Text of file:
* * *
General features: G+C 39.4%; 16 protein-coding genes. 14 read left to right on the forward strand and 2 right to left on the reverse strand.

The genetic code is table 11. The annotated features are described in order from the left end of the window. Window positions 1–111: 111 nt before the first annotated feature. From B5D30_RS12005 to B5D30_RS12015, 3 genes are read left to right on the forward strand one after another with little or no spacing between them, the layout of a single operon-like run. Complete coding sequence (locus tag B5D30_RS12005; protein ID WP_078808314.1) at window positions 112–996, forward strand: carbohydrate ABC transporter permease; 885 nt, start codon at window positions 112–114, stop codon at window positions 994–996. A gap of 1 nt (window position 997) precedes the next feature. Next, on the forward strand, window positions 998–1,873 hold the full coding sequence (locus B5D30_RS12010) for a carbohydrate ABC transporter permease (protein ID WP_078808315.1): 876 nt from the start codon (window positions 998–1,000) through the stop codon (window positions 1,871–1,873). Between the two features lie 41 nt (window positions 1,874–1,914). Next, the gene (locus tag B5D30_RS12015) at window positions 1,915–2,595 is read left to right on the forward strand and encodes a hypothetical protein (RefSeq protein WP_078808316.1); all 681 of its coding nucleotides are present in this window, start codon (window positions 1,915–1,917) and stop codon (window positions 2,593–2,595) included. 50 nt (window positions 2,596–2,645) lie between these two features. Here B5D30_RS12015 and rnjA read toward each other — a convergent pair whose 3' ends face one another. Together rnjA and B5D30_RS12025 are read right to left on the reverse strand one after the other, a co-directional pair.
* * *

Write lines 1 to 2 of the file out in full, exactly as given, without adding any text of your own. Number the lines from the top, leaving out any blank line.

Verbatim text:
General features: G+C 39.4%; 16 protein-coding genes. 14 read left to right on the forward strand and 2 right to left on the reverse strand.

The genetic code is table 11. The annotated features are described in order from the left end of the window. Window positions 1–111: 111 nt before the first annotated feature. From B5D30_RS12005 to B5D30_RS12015, 3 genes are read left to right on the forward strand one after another with little or no spacing between them, the layout of a single operon-like run. Complete coding sequence (locus tag B5D30_RS12005; protein ID WP_078808314.1) at window positions 112–996, forward strand: carbohydrate ABC transporter permease; 885 nt, start codon at window positions 112–114, stop codon at window positions 994–996. A gap of 1 nt (window position 997) precedes the next feature. Next, on the forward strand, window positions 998–1,873 hold the full coding sequence (locus B5D30_RS12010) for a carbohydrate ABC transporter permease (protein ID WP_078808315.1): 876 nt from the start codon (window positions 998–1,000) through the stop codon (window positions 1,871–1,873). Between the two features lie 41 nt (window positions 1,874–1,914). Next, the gene (locus tag B5D30_RS12015) at window positions 1,915–2,595 is read left to right on the forward strand and encodes a hypothetical protein (RefSeq protein WP_078808316.1); all 681 of its coding nucleotides are present in this window, start codon (window positions 1,915–1,917) and stop codon (window positions 2,593–2,595) included. 50 nt (window positions 2,596–2,645) lie between these two features. Here B5D30_RS12015 and rnjA read toward each other — a convergent pair whose 3' ends face one another. Together rnjA and B5D30_RS12025 are read right to left on the reverse strand one after the other, a co-directional pair.